The various efforts aimed to “promote a better understanding between the protected and the protector.”5 The end goal was a positive coordinated action program formulated and carried out by neighborhood associations in affiliation with the local police. Along with Mayor John F. Collins and Commissioner McNamara’s immediate pledges to increase training in criminal investigation and compulsory attendance of courses at Northwest University and the FBI National Academy, the events led to long-term communication between the Roxbury community, city officials, and the police. The Freedom House Inc. Records reflect and display these sustained efforts.
Daniela Saunders’ Impact The events of Daniela Saunders’ murder and the aftermath from Roxbury’s community response are integral components to the larger historic narrative of the police-community relations documented in the Freedom House Inc. Records. Her story may be limited to a folder in this vast collection but her impact disseminates through many boxes. So many activities were initiated by her tragic demise.
However, most metadata elements do not provide space for Daniela. She wasn’t the author or creator of the records, she was not included in the title of the records, and her name was often eliminated in the documents themselves. Within the records of Folder 1015, Daniela was more of a ghost, a whisper, trickled throughout the newspaper articles, letters, meeting minutes, and reports. She may have been the impetus for change, but she didn’t have agency in these metadata components.
Additionally, in the larger historic narrative, Daniela has been forgotten. She is currently not listed as one of the Boston Strangler’s 13 victims despite the connection to the “Phantom Strangler” made in 1963.6
When making the metadata for items in Folder 1015, I wanted to allow Daniela to regain her own agency in being remembered. The power of remembering is enormous—it becomes public memory and informs current events. Therefore, archival records provide an opportunity to bear witness to an event when it has been lost to time. I knew I needed a way to provide a pathway to Daniela and link her to these records. I produced these conditions by making Daniela a Name Subject Heading, a practice that we are not often implementing in the Freedom House Inc. digitization project. Due to the large scope of the collection and the logistical issues of maintaining authorized subject headings over 83 containers, Name Subject Headings for individuals are a rare occurrence.
However, with the addition of this metadata component, Daniela’s story becomes accessible to the public. She is no longer a passive victim, marginalized and obscured, but is now an active agent at the forefront of police-community relations in 1963 Roxbury. People can now find the records related to Daniela and they can situate her contribution within the larger Freedom House and Roxbury narratives.
Additionally, the records can give the public a resource for holding historical agents accountable. The 1960s were fraught with many issues between communities of color and the police nationwide. The events of 1963 in Roxbury become a part of that larger context.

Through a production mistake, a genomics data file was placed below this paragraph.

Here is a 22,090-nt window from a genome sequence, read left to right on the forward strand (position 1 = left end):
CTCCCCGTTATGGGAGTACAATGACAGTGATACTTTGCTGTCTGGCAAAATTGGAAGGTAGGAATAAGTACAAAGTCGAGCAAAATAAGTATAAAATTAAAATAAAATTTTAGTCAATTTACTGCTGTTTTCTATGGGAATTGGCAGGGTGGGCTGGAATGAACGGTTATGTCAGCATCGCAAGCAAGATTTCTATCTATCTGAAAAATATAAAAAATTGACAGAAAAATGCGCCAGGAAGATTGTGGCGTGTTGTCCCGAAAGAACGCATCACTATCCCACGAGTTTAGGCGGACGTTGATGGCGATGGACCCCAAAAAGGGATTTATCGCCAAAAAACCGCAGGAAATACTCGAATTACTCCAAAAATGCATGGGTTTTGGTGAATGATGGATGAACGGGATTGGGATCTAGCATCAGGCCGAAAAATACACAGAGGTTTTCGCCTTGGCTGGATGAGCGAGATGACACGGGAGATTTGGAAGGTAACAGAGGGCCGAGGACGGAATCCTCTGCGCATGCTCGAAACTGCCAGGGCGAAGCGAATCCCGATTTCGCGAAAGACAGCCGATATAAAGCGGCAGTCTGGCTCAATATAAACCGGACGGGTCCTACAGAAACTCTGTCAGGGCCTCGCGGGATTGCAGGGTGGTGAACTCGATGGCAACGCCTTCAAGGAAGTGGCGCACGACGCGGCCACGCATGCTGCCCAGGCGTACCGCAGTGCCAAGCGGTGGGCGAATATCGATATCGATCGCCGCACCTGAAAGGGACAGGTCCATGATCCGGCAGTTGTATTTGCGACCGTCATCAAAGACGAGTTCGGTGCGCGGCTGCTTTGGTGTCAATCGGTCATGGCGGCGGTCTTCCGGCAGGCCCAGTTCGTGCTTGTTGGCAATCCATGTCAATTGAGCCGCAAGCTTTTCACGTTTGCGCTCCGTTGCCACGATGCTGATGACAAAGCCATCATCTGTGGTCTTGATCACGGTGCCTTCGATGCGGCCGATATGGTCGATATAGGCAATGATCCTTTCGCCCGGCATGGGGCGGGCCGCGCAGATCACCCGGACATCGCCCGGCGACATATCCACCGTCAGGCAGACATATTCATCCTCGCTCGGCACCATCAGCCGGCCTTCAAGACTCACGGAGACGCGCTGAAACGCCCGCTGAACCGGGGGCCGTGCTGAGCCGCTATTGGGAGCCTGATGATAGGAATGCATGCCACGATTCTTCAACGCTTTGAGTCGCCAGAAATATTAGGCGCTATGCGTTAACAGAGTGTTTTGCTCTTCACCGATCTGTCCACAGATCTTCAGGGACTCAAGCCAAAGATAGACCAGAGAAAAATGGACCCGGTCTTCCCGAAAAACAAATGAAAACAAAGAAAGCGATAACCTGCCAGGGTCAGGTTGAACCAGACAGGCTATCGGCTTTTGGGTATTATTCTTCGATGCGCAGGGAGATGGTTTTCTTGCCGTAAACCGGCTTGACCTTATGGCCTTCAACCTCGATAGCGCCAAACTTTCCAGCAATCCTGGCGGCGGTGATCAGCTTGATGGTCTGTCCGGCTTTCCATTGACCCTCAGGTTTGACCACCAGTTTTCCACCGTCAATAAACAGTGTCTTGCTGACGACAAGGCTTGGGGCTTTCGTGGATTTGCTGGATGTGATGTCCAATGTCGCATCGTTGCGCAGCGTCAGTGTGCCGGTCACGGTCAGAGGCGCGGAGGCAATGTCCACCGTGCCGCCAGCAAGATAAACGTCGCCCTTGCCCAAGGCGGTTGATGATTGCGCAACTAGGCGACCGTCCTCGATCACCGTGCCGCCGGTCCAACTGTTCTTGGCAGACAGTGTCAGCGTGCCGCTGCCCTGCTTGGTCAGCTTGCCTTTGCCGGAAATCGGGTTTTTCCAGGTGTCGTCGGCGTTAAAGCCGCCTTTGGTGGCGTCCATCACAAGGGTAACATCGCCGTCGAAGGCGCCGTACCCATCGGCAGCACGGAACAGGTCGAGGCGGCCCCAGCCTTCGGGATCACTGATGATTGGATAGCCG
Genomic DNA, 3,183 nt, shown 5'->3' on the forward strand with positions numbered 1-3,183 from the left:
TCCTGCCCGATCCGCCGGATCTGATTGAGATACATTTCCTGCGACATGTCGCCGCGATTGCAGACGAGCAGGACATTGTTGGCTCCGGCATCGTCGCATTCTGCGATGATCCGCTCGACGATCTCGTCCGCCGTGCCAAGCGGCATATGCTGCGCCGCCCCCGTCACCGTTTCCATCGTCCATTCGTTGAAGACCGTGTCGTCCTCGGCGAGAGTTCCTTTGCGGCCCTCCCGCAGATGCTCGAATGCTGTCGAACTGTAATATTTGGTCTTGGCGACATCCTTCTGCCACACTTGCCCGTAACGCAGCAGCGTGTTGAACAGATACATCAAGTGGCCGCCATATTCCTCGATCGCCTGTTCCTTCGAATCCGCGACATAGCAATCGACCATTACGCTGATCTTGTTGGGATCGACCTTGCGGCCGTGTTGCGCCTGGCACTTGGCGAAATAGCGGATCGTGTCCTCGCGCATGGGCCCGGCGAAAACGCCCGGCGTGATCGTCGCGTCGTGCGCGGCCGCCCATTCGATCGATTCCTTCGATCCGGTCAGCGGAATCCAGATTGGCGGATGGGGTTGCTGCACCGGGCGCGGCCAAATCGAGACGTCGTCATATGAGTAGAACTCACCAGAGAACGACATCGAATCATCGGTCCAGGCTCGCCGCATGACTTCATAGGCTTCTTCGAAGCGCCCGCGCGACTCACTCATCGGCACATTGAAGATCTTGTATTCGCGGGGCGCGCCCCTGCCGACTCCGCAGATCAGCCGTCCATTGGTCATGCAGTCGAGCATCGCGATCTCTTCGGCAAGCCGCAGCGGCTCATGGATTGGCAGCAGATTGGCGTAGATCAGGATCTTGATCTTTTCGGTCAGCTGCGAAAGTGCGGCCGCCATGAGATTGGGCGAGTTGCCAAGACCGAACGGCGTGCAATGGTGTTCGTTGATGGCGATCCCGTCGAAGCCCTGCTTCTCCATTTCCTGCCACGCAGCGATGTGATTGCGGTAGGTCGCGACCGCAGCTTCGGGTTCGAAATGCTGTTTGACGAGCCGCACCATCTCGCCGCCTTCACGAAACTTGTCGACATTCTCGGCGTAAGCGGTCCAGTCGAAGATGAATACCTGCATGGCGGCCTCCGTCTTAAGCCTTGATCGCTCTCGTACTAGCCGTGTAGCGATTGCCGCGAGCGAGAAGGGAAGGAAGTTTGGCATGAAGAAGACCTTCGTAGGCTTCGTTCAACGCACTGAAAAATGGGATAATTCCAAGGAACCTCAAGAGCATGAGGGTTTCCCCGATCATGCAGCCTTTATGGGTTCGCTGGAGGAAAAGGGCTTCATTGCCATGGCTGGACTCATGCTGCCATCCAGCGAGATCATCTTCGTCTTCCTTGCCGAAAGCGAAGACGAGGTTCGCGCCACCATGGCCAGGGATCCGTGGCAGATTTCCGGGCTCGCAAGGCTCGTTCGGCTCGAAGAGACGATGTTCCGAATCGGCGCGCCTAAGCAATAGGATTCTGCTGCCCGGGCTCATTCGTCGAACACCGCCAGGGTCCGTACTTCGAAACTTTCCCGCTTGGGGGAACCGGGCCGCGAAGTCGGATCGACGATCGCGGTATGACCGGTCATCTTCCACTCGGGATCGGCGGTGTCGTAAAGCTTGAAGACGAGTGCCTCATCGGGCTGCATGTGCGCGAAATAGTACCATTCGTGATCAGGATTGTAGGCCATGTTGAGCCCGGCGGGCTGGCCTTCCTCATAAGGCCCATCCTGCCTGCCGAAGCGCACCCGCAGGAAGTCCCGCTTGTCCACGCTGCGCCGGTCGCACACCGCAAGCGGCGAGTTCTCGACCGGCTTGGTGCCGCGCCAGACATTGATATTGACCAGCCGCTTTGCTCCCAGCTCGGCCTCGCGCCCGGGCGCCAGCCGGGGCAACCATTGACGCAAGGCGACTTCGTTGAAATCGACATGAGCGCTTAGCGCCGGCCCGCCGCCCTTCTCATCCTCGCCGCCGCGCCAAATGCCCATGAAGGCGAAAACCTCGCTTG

Finally, by recognizing Daniela and the events of 1963, I hope that the records and their metadata have an enduring impact on our current society. Police brutality, racism, abuse, systematic oppression, and unnecessary force are all topics that we see in the news every day. Past calls for better training and systematic changes to the police force are similar to present-day news stories. We are constantly exposed to the reality of this violence and our nation collectively feels an emotional toll possibly similar to the one described by Mrs. Oswald Jordan in January 1963. Maybe these historic records can help inform our present discourse. By knowing what happened in the past, maybe we can make more informed decisions, and ultimately, be the change we strive to see.
1A non-comprehensive list of recent literature includes, Jillian Ewalt, “Toward Inclusive Description: Reparations through Community-Driven Metadata,” NEA Newsletter 46, no. 2 (April 2019): 4-7; Rosale de Mattos, “The Representation of Archival Information in Controlled Vocabularies: The Context of the Archival Institutions in Rio de Janeiro,” Knowledge Organization 47, no. 7 (2019): 548-557; Samuel J. Edge, “A Subject “Queer”-y: A Literature Review on Subject Access to LGBTIQ Materials,” Serials Librarian 75, no. 1-4 (Jul-Dec 2018): 81-90; Gracen Brilmyer, “Archival assemblages: applying disability studies’ political/relational model to archival description,” Archival Science 18, no. 2 (Jun 2018): 95-118. 2Miranda Villesvik and Raananah Sarid-Segal, “Making Metadata Inclusive to Marginalized Voices” (presentation, Archives for a Changing World, NEA Spring Conference, Virtual, March 27, 2021). 3The Boston Strangler continued to murder young women in the Boston area until 1964. For more information, see Ronald Lettieri, “Boston Strangler.” Salem Press Encyclopedia (2019); Jess Bidgood, “50 Years Later, a Break in a Boston Strangler Case,” New York Times, July 11, 2013; Paul Hoblin, Boston Strangler (Unsolved Mysteries). Abdo Publishing, 2012; Susan Kelly, The Boston Stranglers: The Public Conviction of Albert DeSalvo and the True Story of Eleven Shocking Murders. Secaucus, N.J.: Carol Pub. Group, 1995. 4“Report from special community meeting about police issues, Daniela Saunders and Rabbi Zuber murders, and race relations held January 6, 1096.” January 6, 1963. Freedom House Inc. Records (M16). Northeastern University Library. Archives and Special Collections Department. Northeastern University, Boston, Massachusetts. Box 30, Folder 1015. 5“Outline on various phases of police activities.” April 28, 1964. UASC identifier: M16_B030_F1015_005. Freedom House Inc. Series 3: Programs. Sub-Series B: Urban Renewal. Neighborhood Associations. Police-Community Relations Committee, 1960-1966. 6Jack Thomas, “Victims of the Boston Strangler,” The Boston Globe, July 11, 2013. https://www.bostonglobe.com/metro/2013/07/11/victims-boston-strangler/CwbsZlSNcfwmhSetpqNlhL/story.html